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Green guarantees to fill financing gap for climate projects in developing countries

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Published: February 6 2023

Large climate projects in developing countries struggle to attract affordable financing. New initiatives like the Green Guarantee Company and the EU’s Global Gateway aim to encourage investors to move into more challenging markets

Green guarantees can act as a strong de-risking mechanism, which can catalyse the influx of private capital into climate mitigation and adaptation projects in developing countries | Image by Malekas85 on iStock

Green bonds and loans are hugely popular among investors. Developing countries however are not experiencing this trend in the same way nor reaping the same benefits as the developed world.

In the South Asia region, only India has issued green bonds, and so far African issuance of green bonds only represents approximately 2% of the total cumulative global issuance. This means that green bonds barely contribute to the circa $500bn of investment that, according to the UN, developing countries need every year to meet their climate adaptation and mitigation infrastructure needs.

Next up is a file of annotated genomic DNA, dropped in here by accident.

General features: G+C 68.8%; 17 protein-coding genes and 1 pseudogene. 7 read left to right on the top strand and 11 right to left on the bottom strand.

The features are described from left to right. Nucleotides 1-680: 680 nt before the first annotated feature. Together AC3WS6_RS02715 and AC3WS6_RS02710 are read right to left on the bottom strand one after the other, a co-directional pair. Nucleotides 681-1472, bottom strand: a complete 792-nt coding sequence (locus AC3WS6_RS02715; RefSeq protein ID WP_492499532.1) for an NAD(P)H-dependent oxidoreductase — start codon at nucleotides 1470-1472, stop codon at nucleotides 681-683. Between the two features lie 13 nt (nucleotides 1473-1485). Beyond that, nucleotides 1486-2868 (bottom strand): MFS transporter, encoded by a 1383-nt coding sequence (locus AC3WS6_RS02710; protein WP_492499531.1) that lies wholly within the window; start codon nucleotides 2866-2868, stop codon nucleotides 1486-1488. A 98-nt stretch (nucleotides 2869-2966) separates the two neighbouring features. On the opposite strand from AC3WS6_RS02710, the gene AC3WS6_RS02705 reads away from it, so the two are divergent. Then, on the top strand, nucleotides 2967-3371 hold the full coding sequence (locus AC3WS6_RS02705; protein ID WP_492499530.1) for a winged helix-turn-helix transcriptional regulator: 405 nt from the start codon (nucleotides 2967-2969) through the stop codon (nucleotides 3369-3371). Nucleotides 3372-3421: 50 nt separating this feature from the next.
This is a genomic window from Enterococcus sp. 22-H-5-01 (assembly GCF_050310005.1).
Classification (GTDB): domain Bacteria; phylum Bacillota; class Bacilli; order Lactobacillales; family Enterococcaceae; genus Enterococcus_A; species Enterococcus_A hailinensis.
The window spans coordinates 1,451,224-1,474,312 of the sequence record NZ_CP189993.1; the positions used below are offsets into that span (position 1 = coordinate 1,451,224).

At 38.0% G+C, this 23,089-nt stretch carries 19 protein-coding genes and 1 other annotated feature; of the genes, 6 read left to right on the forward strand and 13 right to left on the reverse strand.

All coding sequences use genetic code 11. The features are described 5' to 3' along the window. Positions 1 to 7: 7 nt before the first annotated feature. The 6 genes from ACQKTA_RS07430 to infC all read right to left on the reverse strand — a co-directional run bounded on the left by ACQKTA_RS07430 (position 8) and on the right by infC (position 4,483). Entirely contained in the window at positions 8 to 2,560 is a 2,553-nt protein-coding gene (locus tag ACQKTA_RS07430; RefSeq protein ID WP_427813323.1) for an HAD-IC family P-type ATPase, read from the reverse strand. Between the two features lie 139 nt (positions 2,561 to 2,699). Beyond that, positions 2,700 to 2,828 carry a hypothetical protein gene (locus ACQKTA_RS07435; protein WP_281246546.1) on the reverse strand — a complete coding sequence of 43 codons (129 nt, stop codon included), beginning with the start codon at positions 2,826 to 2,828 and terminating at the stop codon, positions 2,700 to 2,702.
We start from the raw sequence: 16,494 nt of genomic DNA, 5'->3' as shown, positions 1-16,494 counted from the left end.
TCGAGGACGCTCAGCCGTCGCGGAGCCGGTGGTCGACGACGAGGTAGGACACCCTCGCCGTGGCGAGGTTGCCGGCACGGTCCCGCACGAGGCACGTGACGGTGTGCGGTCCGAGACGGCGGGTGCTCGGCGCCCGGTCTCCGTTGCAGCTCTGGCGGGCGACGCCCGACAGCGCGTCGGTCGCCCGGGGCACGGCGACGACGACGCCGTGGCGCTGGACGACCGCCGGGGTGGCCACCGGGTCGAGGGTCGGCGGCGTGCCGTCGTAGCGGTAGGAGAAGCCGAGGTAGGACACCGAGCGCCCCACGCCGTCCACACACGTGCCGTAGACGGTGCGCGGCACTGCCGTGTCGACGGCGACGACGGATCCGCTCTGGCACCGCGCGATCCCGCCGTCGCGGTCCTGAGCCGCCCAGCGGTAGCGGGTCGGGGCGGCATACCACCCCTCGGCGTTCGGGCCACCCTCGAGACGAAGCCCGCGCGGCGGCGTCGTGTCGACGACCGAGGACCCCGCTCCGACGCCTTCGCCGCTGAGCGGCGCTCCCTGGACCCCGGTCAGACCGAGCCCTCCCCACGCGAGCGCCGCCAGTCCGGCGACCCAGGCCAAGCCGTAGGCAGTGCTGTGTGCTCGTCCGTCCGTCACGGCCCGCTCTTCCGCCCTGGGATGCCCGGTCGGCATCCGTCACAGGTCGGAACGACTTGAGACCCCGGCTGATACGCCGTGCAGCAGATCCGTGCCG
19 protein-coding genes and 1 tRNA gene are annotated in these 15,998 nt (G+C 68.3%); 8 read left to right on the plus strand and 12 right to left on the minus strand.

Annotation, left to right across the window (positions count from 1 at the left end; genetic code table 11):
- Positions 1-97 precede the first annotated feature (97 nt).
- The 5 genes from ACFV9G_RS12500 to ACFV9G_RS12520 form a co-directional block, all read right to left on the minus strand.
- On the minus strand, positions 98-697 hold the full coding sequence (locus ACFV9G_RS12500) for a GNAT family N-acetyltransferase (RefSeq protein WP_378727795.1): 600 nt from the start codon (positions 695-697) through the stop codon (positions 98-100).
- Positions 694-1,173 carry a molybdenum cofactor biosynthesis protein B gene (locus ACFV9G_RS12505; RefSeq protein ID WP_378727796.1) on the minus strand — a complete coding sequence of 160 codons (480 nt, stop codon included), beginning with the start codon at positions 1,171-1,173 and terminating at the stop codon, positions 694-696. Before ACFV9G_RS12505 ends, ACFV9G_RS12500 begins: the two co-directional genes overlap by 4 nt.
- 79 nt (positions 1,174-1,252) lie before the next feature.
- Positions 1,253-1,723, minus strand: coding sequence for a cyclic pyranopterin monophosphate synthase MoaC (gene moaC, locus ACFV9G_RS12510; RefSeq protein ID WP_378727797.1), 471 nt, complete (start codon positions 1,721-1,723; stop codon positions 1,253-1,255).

The reasons for this range from supply constraints, transparency issues, and a lack of awareness and know-how, to stability and liquidity issues. And this is where green guarantees come in.

Green guarantees can act as a strong de-risking mechanism, which can catalyse the influx of private capital into climate mitigation and adaptation projects in developing countries. 

The interest in this blended finance tool is growing strongly. At the recent annual meeting of the World Economic Forum in Davos, USAID administrator Samantha Power announced that one of the first beneficiaries of the new Enterprises for Development, Growth, and Empowerment (EDGE) Fund will be the Green Guarantee Company.  

The Green Guarantee Company is the first ever global guarantor dedicated to providing guarantees for climate bonds in developing countries. It emerged from the Development Guarantee Group, which has Cardano Development as an institutional shareholder.  

In a press statement, Lasitha Perera, managing partner and co-founder of the Development Guarantee Group, argued that the “true power of the guarantee is not in the financing that it mobilises on a transactional basis but rather the capacity it creates amongst investors to learn about an asset class and build their confidence to invest without guarantees in the future”. 

With the investment announced in Davos, USAID joins other partners supporting the Green Guarantee Company such as the UK’s Foreign, Commonwealth and Development Office, which provides technical assistance through its Mobilist Global programme.  

Also, the Green Climate Fund – the world’s largest climate fund – recently approved an initial equity investment of $40.5m, with further investments of up to $82.5m as the Green Guarantee Company scales up.